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Piutau: His loss haunts NZ

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The 'loss that continues to haunt NZ Rugby'

The life of an All Blacks winger is alarmingly short and Bristol Bears’ Charles Piutau can attest to that.

The Bristol outside back’s Test career ended in 2015 when he was not selected by Steve Hansen for the Rugby World Cup, and The Sydney Morning Herald rugby columnist Paul Cully has described him as the “loss that continues to haunt NZ Rugby”.

Earlier in 2015, the New Zealand Rugby Union had been outbid for the services of Piutau, as he announced that he would be moving to Ulster midway through 2016. He played in the Rugby Championship that year, but the Test against South Africa in Johannesburg would prove to be his last.

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His omission from the RWC and failure to secure an extension with the Blues ushered a short-term move to Wasps before the move to Belfast. Since then, be it in England or Ireland, he has been one of the most devastating backs in the northern hemisphere.

The 28-year-old signed a new two-year deal with the Bears on Wednesday, off the back of a blistering start to the season, and there are few players that would rival him for a place in the All Blacks squad if he were playing in New Zealand.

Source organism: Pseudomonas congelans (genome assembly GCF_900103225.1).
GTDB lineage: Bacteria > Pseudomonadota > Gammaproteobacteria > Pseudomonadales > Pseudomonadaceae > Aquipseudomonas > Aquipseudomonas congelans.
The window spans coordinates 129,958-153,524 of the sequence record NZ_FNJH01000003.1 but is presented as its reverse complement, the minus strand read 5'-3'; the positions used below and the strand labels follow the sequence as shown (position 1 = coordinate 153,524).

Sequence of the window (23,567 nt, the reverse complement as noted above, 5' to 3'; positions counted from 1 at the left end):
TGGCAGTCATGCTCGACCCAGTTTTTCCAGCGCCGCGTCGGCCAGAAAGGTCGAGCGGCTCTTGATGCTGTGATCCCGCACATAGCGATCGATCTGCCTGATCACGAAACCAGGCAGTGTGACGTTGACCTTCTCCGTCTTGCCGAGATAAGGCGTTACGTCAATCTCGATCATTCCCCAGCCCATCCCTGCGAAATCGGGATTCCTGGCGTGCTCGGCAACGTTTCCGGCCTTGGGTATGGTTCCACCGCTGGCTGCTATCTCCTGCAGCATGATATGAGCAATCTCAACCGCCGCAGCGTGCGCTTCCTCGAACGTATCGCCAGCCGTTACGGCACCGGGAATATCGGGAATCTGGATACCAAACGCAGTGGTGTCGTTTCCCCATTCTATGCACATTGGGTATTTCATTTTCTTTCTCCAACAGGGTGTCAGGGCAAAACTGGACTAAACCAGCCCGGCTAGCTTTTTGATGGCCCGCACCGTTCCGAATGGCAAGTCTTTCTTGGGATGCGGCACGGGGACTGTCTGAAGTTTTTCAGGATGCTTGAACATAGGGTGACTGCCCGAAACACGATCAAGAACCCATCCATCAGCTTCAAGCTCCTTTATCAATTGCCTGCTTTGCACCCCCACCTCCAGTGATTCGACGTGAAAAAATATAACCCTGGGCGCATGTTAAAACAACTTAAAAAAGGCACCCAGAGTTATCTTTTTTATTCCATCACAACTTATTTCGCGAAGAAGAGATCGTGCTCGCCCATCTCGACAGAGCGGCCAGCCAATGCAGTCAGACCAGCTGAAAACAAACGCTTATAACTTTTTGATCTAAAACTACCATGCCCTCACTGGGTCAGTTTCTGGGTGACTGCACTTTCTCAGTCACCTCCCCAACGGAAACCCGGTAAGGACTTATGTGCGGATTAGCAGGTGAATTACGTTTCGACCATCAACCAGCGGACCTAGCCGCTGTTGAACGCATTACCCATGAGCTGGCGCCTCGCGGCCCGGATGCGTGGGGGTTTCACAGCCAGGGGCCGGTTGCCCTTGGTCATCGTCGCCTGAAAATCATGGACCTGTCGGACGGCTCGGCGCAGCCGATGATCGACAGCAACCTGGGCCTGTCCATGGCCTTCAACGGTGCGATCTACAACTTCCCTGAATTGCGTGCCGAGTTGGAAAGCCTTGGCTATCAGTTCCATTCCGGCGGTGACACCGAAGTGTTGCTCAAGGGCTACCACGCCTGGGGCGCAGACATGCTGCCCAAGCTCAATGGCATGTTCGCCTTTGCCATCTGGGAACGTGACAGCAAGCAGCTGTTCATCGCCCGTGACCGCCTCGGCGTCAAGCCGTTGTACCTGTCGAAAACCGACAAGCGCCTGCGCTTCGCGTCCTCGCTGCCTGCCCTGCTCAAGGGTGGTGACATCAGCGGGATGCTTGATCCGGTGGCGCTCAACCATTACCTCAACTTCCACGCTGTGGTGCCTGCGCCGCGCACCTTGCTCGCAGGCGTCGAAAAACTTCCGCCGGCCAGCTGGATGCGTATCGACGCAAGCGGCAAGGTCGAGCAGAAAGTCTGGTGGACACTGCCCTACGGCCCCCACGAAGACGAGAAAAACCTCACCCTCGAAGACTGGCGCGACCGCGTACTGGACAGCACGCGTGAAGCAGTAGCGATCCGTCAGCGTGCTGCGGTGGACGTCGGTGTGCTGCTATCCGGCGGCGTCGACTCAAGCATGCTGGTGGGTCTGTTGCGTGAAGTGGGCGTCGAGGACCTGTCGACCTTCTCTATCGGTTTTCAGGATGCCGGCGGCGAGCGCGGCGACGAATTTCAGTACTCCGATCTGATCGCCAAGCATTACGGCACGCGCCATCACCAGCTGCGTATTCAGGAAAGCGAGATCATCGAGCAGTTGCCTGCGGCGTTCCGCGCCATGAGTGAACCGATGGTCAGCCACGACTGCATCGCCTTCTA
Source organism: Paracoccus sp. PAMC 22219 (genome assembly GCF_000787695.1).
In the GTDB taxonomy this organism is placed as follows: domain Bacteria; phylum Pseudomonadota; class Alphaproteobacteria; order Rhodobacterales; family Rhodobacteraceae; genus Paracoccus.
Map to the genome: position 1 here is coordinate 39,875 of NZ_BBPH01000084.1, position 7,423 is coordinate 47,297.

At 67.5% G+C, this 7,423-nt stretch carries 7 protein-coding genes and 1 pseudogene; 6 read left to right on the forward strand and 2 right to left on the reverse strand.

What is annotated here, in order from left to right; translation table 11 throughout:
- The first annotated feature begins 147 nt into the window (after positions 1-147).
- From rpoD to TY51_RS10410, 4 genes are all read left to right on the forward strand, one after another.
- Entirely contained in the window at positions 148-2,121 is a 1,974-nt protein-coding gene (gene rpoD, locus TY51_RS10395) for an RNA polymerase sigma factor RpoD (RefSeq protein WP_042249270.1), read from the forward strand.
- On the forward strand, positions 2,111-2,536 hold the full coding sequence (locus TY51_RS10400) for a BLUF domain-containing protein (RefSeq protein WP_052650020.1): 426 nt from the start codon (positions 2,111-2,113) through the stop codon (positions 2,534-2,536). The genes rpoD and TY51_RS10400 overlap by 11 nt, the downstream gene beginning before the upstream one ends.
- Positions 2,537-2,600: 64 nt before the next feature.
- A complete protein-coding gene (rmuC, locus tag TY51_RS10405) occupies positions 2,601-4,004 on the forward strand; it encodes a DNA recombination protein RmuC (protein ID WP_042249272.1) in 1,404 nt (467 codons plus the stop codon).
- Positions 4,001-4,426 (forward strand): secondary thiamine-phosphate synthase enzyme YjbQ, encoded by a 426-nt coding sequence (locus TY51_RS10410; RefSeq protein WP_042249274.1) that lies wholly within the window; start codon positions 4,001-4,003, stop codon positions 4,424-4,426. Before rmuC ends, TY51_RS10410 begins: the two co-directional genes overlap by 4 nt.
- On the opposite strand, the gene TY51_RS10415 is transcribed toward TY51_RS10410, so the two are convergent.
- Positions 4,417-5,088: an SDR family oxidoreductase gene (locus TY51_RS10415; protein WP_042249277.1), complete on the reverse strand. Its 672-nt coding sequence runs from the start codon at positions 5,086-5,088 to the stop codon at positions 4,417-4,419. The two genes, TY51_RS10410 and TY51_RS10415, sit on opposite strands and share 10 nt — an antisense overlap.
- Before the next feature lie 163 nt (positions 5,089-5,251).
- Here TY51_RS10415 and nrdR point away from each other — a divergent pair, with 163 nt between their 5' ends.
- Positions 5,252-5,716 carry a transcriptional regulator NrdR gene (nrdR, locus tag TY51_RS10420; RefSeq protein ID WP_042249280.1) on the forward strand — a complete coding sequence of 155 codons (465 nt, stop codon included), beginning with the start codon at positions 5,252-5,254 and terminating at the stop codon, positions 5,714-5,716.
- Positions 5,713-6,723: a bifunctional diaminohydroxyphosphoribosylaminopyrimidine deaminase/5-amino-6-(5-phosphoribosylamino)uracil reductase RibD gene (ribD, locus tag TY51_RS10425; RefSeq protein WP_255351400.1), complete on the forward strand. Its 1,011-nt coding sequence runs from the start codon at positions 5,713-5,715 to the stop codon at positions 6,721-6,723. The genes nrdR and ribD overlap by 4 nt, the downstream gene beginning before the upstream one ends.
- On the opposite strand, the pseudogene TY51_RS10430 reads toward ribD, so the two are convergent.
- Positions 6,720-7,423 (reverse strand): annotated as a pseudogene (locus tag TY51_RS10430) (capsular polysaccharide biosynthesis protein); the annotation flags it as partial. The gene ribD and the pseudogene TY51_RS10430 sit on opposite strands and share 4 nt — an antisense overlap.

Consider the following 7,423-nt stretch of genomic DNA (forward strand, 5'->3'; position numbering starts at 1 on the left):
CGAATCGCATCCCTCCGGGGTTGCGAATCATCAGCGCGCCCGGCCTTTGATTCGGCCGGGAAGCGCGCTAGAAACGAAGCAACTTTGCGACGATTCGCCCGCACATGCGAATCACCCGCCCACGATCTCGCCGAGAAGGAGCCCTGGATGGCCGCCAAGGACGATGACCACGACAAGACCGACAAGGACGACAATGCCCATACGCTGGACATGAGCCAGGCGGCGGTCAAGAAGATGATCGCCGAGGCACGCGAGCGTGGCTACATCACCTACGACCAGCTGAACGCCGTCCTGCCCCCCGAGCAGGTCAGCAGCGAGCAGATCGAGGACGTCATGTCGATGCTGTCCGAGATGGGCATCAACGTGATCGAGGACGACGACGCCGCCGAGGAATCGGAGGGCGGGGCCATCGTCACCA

The past ten years has shown how hard it is to retain a starting berth out wide for New Zealand. Julian Savea burst onto the scene in 2012, starred at the 2015 RWC and looked like he would break every record imaginable. By 2017, he was no longer selected by Hansen and moved to France the following year, as he was usurped by the newcomer Rieko Ioane.

Although he is still only 22 years of age, Ioane fell down the pecking order in 2019, and barely featured at the RWC. Of the three players, Piutau has undoubtedly played the best rugby over the past year.

The NZRU made a far greater effort to keep hold of Savea and Ioane, albeit the former is now playing for Toulon, however, in hindsight, they perhaps did not show the application that was needed to retain the Bristol man, and they may be rueing that mistake.

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The 'loss that continues to haunt NZ Rugby'